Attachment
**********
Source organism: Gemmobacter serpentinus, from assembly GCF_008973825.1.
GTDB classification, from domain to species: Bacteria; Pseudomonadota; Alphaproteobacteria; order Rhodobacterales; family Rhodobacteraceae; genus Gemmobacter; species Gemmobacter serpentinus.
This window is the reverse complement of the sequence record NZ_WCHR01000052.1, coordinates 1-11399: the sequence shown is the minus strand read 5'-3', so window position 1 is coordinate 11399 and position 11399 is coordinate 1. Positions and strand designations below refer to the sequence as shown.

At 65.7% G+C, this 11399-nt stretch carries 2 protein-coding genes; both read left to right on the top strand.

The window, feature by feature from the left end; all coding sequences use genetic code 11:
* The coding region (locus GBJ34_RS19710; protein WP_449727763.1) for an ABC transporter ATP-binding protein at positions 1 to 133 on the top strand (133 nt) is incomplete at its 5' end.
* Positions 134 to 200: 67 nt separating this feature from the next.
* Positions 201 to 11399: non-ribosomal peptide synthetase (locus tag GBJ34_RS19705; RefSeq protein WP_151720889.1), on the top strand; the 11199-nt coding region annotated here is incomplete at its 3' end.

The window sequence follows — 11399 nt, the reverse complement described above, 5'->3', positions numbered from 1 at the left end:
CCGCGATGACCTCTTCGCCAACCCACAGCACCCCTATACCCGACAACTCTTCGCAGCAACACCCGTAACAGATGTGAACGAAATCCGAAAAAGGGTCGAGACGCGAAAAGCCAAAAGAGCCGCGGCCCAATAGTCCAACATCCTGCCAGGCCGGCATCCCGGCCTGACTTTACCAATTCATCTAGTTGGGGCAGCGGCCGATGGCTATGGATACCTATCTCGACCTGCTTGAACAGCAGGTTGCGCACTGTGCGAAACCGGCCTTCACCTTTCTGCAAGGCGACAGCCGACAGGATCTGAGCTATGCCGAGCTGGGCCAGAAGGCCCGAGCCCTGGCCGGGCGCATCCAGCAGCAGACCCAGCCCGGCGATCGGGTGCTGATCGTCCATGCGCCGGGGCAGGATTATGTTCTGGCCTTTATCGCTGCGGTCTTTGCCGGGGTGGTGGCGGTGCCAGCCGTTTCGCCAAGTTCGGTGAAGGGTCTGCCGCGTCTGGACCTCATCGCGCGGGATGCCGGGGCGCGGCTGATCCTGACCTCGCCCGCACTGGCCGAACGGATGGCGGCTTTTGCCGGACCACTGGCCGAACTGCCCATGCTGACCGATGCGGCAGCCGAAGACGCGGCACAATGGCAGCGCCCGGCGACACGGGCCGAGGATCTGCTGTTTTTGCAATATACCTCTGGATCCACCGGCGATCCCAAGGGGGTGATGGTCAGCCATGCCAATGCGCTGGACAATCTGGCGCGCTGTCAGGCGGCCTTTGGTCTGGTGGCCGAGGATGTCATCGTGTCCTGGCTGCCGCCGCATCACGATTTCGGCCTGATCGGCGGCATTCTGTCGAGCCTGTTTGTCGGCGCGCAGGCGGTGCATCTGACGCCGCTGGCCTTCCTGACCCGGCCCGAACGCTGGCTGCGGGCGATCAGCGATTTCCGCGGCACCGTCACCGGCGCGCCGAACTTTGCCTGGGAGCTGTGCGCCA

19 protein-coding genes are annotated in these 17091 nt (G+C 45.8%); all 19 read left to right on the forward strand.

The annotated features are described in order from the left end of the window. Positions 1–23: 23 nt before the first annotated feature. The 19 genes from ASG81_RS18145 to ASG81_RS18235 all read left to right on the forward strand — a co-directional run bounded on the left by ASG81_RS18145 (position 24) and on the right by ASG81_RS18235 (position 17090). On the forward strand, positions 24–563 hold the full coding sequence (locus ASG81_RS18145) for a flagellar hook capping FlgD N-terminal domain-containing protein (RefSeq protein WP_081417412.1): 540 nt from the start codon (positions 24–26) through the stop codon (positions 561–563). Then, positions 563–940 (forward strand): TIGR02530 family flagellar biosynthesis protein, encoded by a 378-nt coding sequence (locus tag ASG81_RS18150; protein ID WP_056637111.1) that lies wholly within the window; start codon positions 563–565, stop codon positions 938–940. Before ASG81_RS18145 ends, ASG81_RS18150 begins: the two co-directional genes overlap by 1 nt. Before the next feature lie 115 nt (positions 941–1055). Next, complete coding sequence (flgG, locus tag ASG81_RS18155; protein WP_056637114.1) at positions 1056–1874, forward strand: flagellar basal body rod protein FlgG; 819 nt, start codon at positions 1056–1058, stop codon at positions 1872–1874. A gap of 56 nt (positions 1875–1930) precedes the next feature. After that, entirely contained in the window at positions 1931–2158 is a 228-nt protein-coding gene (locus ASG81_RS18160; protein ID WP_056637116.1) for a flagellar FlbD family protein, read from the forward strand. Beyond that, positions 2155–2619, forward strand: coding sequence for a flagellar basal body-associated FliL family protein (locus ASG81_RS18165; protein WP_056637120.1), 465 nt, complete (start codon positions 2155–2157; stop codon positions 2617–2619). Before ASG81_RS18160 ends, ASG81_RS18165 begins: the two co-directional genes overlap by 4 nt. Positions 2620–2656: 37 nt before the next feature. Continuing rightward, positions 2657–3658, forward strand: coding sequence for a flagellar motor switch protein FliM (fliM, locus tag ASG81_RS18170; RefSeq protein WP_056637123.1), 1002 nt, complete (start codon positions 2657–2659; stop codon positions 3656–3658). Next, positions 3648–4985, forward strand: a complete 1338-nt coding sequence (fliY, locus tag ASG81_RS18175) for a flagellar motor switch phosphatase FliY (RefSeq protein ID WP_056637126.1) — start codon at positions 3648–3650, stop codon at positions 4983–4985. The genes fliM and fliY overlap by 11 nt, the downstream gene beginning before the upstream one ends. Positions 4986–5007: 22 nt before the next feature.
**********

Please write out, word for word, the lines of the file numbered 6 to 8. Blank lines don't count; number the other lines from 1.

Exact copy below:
* The coding region (locus GBJ34_RS19710; protein WP_449727763.1) for an ABC transporter ATP-binding protein at positions 1 to 133 on the top strand (133 nt) is incomplete at its 5' end.
* Positions 134 to 200: 67 nt separating this feature from the next.
* Positions 201 to 11399: non-ribosomal peptide synthetase (locus tag GBJ34_RS19705; RefSeq protein WP_151720889.1), on the top strand; the 11199-nt coding region annotated here is incomplete at its 3' end.